The problem with the phrase 'Beat Cancer'



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My father died of prostate cancer at the age of 18. His diagnosis was not optimistic, but I tried to be. I remember very well queuing at Souplantation shortly after he shared the news and said, "Dad, it's good, you're so good you can beat that."

My father – a primary care physician – reacted with fright, nodding kindly at me and my little sister. But he knew that it was unbeatable at this point.

Thirteen years after his death, I still regret this moment.

I rebel against these words because they imply that cancer is a win-lose battle and that you are somehow "lost" if the disease is beyond you.

The idea that you can "beat" something as insidious as cancer perpetuates the myth that the patient is entirely responsible for his recovery, not a human being plunged into an endless cycle of surgeries , chemotherapy, radiation and relapses. And if they do not beat him? It's a failure.

But as a girl, this totally clichéd language had all kinds of meanings: even today, my father persists in my mind as a real Superman, a man who competed in bodybuilding competitions in Southern California (at a time when American Asian participants were very rare), published a popular magazine on bodybuilding, and then helped patients combat the ills as a general practitioner.

In my magical amazement after his diagnosis, a fighter was what I wanted most for my father. And what other are you supposed to tell when a loved one is going through such a painful situation as a cancer diagnosis?

BJ Miller, Palliative and Palliative Care Specialist who treats hospitalized patients with a terminal illness or life-altering illness at the University of California at San Francisco Medical Center.

"I think we are falling back on these statements for several reasons, mainly the habit," he told HuffPost. "Sometimes people do not really think when they say it. They are more moments of gesture than of dialogue. "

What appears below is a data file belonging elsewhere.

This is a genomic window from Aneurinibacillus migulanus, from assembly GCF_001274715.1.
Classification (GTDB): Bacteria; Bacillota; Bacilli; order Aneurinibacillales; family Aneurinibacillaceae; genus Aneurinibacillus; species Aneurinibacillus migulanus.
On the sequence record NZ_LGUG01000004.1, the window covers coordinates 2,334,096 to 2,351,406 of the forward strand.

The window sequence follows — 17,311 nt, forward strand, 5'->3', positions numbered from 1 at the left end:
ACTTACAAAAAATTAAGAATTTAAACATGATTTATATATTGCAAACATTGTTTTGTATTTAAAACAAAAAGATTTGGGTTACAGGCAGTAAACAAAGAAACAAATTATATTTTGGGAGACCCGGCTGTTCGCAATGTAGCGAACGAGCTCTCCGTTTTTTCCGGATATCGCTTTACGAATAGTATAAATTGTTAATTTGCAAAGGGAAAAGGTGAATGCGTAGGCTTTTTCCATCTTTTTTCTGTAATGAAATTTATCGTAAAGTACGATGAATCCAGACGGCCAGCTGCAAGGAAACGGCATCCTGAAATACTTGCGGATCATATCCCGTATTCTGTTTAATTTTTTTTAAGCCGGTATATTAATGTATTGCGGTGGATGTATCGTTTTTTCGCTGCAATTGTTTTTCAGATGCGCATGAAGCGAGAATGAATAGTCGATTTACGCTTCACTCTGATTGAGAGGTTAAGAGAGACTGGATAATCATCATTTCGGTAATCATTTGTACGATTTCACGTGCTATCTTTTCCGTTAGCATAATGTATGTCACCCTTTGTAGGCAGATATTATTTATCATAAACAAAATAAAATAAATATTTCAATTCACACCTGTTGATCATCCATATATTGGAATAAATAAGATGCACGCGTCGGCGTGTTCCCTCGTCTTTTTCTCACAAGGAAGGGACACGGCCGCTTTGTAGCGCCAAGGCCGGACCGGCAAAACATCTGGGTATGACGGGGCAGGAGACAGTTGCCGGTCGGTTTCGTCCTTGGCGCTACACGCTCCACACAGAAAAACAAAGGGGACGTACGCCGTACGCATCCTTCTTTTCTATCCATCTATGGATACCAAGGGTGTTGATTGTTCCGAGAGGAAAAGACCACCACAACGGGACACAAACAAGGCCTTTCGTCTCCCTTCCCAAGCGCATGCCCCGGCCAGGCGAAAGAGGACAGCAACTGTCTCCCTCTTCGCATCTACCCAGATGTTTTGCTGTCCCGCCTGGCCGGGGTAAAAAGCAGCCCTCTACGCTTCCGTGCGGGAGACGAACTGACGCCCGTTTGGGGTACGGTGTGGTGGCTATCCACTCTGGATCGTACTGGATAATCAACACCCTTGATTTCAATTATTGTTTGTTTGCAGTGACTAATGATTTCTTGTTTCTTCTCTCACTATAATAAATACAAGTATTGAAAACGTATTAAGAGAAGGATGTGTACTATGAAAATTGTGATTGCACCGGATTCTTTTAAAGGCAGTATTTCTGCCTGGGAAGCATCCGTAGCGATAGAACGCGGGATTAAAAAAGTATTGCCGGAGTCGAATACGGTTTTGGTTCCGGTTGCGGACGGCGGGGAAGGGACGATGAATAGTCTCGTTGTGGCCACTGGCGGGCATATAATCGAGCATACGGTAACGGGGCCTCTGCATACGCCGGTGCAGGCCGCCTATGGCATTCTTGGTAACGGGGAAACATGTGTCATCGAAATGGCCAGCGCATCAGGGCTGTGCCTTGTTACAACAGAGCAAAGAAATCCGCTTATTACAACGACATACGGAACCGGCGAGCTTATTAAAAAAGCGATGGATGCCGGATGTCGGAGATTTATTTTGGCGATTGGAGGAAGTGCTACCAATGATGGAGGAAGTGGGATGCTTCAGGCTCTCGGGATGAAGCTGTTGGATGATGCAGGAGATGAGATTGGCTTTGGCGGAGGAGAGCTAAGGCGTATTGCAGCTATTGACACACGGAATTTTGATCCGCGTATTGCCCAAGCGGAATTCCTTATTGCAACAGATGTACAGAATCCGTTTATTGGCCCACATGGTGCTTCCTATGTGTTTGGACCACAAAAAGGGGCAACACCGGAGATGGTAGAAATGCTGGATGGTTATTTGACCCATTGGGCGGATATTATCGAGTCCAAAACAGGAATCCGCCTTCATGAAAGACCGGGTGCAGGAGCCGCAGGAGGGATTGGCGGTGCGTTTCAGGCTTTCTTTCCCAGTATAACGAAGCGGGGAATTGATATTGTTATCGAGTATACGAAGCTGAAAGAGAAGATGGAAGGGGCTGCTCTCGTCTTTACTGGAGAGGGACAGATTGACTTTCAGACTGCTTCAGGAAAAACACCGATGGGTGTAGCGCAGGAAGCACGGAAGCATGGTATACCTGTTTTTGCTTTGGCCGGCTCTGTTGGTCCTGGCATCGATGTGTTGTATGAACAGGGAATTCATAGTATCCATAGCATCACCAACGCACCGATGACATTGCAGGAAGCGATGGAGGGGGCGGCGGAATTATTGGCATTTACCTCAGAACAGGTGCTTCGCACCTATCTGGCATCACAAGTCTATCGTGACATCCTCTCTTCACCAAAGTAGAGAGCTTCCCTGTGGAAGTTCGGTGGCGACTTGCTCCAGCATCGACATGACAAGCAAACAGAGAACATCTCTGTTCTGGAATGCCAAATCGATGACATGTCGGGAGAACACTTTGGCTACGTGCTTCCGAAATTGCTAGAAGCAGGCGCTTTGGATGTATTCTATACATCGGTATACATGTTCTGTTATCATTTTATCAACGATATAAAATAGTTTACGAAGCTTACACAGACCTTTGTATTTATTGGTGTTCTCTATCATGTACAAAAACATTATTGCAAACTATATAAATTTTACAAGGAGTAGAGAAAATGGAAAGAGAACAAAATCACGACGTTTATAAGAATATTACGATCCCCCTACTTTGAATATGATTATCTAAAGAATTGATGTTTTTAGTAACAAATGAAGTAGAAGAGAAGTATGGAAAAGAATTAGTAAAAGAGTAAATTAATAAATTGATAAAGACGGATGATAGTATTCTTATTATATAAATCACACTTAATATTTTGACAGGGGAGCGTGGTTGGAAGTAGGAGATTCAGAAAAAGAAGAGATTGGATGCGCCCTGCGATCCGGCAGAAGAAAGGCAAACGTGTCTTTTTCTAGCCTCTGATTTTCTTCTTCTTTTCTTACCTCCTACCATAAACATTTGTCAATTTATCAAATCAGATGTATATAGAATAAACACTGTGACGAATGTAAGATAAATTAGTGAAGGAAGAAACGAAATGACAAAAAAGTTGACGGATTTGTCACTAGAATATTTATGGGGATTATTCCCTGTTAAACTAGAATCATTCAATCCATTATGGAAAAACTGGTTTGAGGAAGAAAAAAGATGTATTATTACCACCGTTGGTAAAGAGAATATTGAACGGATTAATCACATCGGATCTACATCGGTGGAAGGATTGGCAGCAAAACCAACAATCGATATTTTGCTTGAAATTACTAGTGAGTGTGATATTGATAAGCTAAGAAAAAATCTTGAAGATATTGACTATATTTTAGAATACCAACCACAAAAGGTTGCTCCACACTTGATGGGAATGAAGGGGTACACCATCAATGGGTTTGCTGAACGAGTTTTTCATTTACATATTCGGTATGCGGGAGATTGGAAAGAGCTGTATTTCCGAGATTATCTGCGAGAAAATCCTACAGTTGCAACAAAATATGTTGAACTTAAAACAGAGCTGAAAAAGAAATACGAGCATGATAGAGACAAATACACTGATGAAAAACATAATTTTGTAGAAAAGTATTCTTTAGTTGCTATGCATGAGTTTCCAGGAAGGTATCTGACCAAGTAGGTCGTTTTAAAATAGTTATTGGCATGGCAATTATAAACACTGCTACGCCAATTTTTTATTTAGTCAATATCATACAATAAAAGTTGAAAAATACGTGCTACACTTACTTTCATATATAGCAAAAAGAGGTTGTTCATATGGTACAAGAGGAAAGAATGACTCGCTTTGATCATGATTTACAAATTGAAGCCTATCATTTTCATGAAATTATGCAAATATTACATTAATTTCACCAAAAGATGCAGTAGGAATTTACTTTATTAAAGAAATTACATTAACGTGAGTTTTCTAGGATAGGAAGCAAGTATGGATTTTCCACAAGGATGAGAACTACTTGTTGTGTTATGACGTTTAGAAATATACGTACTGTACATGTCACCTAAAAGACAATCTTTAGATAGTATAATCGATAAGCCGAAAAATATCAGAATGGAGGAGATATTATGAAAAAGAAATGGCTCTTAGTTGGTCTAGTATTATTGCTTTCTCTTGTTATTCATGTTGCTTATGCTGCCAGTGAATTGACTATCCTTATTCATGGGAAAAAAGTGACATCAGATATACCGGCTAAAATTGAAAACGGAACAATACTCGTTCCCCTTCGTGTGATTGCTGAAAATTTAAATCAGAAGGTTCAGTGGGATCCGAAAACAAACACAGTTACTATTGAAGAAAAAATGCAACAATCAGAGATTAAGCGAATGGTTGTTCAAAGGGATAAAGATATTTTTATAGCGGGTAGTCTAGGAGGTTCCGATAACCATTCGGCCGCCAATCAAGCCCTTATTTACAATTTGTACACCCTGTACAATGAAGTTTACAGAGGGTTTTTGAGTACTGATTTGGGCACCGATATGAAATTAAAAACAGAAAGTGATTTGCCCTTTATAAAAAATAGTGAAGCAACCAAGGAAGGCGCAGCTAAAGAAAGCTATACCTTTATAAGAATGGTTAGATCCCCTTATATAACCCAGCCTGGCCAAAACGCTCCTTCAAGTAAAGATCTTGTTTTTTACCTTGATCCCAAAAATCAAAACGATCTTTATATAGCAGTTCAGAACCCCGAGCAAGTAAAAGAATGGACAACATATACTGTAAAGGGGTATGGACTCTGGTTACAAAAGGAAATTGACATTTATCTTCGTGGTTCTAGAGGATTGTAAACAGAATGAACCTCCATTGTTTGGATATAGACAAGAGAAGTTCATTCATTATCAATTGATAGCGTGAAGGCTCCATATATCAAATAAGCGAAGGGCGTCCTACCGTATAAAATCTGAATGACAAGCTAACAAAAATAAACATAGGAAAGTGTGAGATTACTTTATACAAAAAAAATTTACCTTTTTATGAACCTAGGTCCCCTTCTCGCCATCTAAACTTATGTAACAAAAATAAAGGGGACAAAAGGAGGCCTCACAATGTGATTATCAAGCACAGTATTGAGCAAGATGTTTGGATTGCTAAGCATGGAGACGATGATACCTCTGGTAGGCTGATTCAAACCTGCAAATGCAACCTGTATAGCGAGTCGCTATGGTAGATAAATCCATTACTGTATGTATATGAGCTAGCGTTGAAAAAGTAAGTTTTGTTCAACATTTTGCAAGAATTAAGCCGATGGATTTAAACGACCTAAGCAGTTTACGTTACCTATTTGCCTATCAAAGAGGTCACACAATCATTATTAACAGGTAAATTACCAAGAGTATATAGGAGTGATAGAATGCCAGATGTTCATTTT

Plus, as Miller noted, culturally, we like to stand out from death. Conflict of illness or suffering or death with weakness by posing as warrior heroes capable of giving the best feeling for the moment.

"It helps to feel hard when you feel weak," said Miller. "We are demonizing cancer so we can mobilize the fight."

We are only human, however. Finally, we all aging and "losing" our respective struggles, even if it is not a cancer to which our body will succumb.

"It's something that we all, collectively, have to accept," said Miller. "I think we are beginning to understand that we need a different construction from that of" defeating cancer "so that we can not do ourselves or make others doomed to lose for doing what we need all do. "

"The instinctive reaction is to fight this demon – to eliminate it. The problem is that in our quest we sometimes forget the individual who is the unfortunate victim of cancer. In trying to get rid of this pest, we often end up harming the host. "

– Nagashree Seetharamu, Oncologist at Northwell Health Cancer Institute and Breast Cancer Survivor

And the fact remains: cancer is a real attack on a person; cancer cells develop and divide, grow and divide, ad nauseam, forming tumors that ravage the immune system. Your body is literally at war with itself.